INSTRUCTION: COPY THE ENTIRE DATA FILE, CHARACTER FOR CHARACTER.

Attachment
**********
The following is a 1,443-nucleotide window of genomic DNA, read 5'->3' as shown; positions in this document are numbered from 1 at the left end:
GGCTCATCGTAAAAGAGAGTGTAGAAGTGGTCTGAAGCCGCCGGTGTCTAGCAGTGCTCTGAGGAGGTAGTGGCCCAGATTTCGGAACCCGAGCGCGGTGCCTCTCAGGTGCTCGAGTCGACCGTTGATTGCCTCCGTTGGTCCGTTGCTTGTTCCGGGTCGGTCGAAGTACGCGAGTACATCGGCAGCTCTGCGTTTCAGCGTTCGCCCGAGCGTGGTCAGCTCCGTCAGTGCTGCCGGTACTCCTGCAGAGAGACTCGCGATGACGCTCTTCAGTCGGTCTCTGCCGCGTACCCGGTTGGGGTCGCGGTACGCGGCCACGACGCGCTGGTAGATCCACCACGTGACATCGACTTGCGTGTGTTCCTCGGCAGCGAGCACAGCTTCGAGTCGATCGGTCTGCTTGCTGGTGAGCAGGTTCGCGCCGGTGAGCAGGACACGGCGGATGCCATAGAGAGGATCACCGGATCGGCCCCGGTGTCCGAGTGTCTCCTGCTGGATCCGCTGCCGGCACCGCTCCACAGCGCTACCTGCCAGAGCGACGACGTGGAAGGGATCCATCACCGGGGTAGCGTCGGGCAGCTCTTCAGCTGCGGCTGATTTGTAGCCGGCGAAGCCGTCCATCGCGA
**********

The following is a 1,443-nucleotide window of genomic DNA, read 5'->3' as shown; positions in this document are numbered from 1 at the left end:
GGCTCATCGTAAAAGAGAGTGTAGAAGTGGTCTGAAGCCGCCGGTGTCTAGCAGTGCTCTGAGGAGGTAGTGGCCCAGATTTCGGAACCCGAGCGCGGTGCCTCTCAGGTGCTCGAGTCGACCGTTGATTGCCTCCGTTGGTCCGTTGCTTGTTCCGGGTCGGTCGAAGTACGCGAGTACATCGGCAGCTCTGCGTTTCAGCGTTCGCCCGAGCGTGGTCAGCTCCGTCAGTGCTGCCGGTACTCCTGCAGAGAGACTCGCGATGACGCTCTTCAGTCGGTCTCTGCCGCGTACCCGGTTGGGGTCGCGGTACGCGGCCACGACGCGCTGGTAGATCCACCACGTGACATCGACTTGCGTGTGTTCCTCGGCAGCGAGCACAGCTTCGAGTCGATCGGTCTGCTTGCTGGTGAGCAGGTTCGCGCCGGTGAGCAGGACACGGCGGATGCCATAGAGAGGATCACCGGATCGGCCCCGGTGTCCGAGTGTCTCCTGCTGGATCCGCTGCCGGCACCGCTCCACAGCGCTACCTGCCAGAGCGACGACGTGGAAGGGATCCATCACCGGGGTAGCGTCGGGCAGCTCTTCAGCTGCGGCTGATTTGTAGCCGGCGAAGCCGTCCATCGCGA